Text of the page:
This is a two-part series with a follow up article tomorrow. Today, I lay out where Nashville SC’s budget stands as of the close of the Primary Transfer Window. Tomorrow, I will detail a few moves that Nashville should make this summer without sacrificing long-term flexibility.
Major League Soccer’s Primary Transfer Window closed yesterday with very little late action around the league. The transfer window opens back up starting July 7. Nashville will utilize June’s closed window to evaluate targets and negotiate transfers. They can even sign a foreign player during June, but the club just cannot officially register an international transfer until the transfer window reopens in July.
With only four matches scheduled before the window reopens, Nashville will spend the international break cementing its transfer plans for the summer. Overall, General Manager Mike Jacobs positioned Nashville’s roster and salary budget with plenty of room to add talent this summer. With last week’s announcement of a season-long loan of defender Jack Maher, Jacobs’ holds two open roster slots and stockpile of allocation money.
The math of Nashville’s roster
As a warning, I approximated the numbers in this article! Do not take any of the figures as gospel.
MLS poorly maintains accurate roster designations and purposely withholds information about how clubs use their allocation money to buy down salary charges. Beyond use of allocation money, the league fails to always disclose transfer fees. For example, neither the league nor Nashville SC disclosed the fee paid to Deportivo Saprissa for Randall Leal back in 2019. Without knowing the transfer fee, we do not know exactly how much Targeted Allocation Money (TAM) would be required to potentially buy down Leal’s salary below the maximum budget charge of $612,500.
Previous forewarning aside, I have tracked every transaction in Nashville SC’s history and have constructed what I believe to be a fairly accurate picture of where the club stands in terms of its General Allocation Money (GAM) and TAM stockpiles. My best guess is that Nashville SC holds roughly $2.1 million in allocation money, primarily composed of unused GAM. Nashville’s front office built up these reserves largely based on two key offseason moves.
First, the club acquired $700,000 GAM over the winter by trading away International Spots. Nashville worked quickly over the last year to secure green cards for its foreign-born players and flipped the open International Spots for GAM in return.
Second, Nashville secured loan deals for both David Accam and Miguel Nazarit. By sending the pair abroad, Mike Jacobs shed their hefty salaries from Nashville’s MLS salary cap figure. While ownership will still be on the hook for some portion of their salaries depending on the loan terms, neither Accam nor Nazarit will count against Nashville’s cap. These loan moves saved the club just over $770,000 in required TAM to buy down their budget charges.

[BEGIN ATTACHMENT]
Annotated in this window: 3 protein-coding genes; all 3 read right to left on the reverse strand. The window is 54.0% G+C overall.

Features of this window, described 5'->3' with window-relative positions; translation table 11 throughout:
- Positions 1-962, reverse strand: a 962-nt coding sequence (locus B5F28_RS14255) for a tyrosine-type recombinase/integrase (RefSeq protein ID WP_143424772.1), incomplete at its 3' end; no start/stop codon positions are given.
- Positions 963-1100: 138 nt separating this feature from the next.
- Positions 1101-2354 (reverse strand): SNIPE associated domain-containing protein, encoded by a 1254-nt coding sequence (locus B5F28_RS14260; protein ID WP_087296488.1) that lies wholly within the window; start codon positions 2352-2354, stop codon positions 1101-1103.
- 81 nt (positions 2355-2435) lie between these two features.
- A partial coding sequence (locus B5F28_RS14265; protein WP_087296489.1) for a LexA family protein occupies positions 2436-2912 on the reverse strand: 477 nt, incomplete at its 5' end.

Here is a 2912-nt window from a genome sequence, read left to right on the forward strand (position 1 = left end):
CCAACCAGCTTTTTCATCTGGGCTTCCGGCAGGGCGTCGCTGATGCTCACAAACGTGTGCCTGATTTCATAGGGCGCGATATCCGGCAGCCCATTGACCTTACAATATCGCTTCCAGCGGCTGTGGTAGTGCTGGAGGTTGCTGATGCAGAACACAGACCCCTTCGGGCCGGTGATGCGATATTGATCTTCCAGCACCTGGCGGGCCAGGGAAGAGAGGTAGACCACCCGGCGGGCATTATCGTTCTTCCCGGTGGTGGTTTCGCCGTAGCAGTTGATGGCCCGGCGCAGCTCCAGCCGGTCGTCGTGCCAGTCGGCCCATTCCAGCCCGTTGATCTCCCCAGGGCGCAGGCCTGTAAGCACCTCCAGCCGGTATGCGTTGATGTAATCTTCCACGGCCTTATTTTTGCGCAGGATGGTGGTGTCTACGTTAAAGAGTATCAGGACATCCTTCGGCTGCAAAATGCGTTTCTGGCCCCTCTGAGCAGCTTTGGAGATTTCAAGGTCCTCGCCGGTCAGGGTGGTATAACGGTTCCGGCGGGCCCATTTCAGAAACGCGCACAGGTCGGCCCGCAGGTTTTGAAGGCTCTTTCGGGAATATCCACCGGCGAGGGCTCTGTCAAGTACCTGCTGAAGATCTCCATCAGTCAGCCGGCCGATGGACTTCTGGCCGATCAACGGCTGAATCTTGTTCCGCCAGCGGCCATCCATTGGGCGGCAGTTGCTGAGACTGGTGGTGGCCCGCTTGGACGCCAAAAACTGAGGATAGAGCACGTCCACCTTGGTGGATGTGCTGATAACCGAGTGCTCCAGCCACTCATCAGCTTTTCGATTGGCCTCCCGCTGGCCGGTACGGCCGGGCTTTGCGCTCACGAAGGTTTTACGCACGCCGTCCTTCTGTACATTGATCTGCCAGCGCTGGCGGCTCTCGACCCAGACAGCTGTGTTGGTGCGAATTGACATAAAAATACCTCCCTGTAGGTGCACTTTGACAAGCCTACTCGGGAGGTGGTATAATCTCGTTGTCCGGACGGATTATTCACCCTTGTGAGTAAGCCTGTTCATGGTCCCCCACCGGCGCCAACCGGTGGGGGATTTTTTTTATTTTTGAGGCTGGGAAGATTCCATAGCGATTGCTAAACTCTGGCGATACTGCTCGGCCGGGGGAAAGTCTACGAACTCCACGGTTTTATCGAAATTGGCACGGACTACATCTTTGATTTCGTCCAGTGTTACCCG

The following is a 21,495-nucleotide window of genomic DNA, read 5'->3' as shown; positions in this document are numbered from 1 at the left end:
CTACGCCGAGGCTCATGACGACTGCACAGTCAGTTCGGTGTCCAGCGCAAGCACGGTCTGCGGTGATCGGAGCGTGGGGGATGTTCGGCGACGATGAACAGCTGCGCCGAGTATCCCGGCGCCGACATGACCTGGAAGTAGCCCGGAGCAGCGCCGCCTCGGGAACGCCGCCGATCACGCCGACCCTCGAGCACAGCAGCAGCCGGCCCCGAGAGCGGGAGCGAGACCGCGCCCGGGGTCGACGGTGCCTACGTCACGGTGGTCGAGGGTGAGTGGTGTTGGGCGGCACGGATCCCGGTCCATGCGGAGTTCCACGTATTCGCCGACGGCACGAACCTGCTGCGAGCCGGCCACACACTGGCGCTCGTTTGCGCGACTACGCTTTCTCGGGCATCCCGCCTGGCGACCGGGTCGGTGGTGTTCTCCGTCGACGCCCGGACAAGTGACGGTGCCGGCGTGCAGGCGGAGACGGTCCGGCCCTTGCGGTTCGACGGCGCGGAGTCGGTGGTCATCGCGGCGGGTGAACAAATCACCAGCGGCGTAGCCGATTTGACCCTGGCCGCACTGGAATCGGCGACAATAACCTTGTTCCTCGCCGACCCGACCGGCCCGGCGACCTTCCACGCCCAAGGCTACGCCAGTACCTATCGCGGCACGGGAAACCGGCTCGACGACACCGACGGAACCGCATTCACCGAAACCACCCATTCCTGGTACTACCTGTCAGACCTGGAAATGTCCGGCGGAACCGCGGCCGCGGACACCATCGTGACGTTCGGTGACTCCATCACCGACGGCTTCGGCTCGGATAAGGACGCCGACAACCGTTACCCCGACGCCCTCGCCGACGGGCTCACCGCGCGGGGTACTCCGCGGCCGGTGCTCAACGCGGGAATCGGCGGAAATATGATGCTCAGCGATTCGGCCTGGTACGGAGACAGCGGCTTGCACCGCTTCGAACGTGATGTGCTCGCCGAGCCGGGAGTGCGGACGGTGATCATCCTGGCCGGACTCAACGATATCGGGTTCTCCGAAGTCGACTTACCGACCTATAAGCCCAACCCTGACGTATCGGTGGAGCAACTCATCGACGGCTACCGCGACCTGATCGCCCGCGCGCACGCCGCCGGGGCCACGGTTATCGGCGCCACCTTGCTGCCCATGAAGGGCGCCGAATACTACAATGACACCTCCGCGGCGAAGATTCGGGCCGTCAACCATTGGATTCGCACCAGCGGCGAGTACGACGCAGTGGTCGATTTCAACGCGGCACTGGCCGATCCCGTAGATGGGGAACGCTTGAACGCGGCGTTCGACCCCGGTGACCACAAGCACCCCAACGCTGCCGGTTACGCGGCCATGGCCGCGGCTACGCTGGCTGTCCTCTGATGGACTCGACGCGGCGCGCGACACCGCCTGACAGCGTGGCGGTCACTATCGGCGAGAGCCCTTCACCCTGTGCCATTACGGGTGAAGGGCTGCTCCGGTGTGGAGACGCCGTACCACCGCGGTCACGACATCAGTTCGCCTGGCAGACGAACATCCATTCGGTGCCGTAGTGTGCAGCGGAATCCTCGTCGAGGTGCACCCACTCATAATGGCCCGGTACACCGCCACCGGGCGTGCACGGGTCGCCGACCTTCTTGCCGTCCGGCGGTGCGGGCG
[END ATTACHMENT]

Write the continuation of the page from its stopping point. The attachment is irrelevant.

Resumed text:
The sizeable stockpile of allocation money provides Mike Jacobs a lot of flexibility heading into the Secondary Transfer Window.
Let’s get the striker question out of the way
The biggest question facing the club over the next few weeks is whether to exercise striker Jhonder Cádiz’s purchase option. I have discussed this decision ad nauseum since the start of the season.
It is an important decision for the club, but it is a decision that will not significantly alter Nashville’s salary cap outlook. If Nashville declines to purchase Cádiz, the club will quickly move to purchase a new Designated Player (DP) striker. Since Cádiz occupies a DP slot, a new DP signing would operate as a like-for-like budget swap.
But DP purchases are not made in a vacuum. A shiny new striker may not affect the salary cap, but it would put in a significant dent in any transfer funds made available by ownership.
Ownership’s willingness to spend
Club owner John Ingram spent a lot of money over the last year. He took on an additional $54 million in stadium infrastructure and lease payment costs in a revised deal with the city.
Just one month later, the global pandemic shut down sports leagues. Until last month, attendance limitations restricted matchday revenue delivering another blow to Ingram’s pocketbook.
I will never shed a tear for billionaires temporarily losing money. However, I am not naïve enough to pretend that the financial impacts of 2020 might alter Nashville’s transfer plans.
But there is a comment that club CEO Ian Ayre made over two years ago, in a February 2019 episode of MLS Extratime, that is forever burned into the back of my mind.
“We would expect to be in the upper quarter of MLS in terms of investment in the squad. [John Ingram] wants to build a team to compete, not just to take part. We’re not going to assemble just an average roster, but a roster that can deliver in every sense on the pitch, a team that can have a real go, that our fans can get excited about.”Ian Ayre on MLS’s Extratime podcast (February 22, 2019)
If Ingram and Ayre measure their spending targets against other MLS clubs, they must have noticed the recent transfers across the league. The global pandemic affected the bottom lines of a lot of soccer clubs. But the show must go on. In just the last few months, MLS teams splashed the cash on significant transfer fees for young talent.
If Ayre was not blowing smoke about spending in the upper quarter of MLS clubs, the benchmark has been set for Nashville to match. Mike Jacobs built a playoff team without spending a fortune. But if Nashville wants to truly compete for trophies, it needs the horses that can go the distance.
Tomorrow, I will bring you the second part of the Summer Plans series detailing a few moves that Nashville should make this summer that will add those horses, create roster spot flexibility, and maintain the significant reserves of allocation money.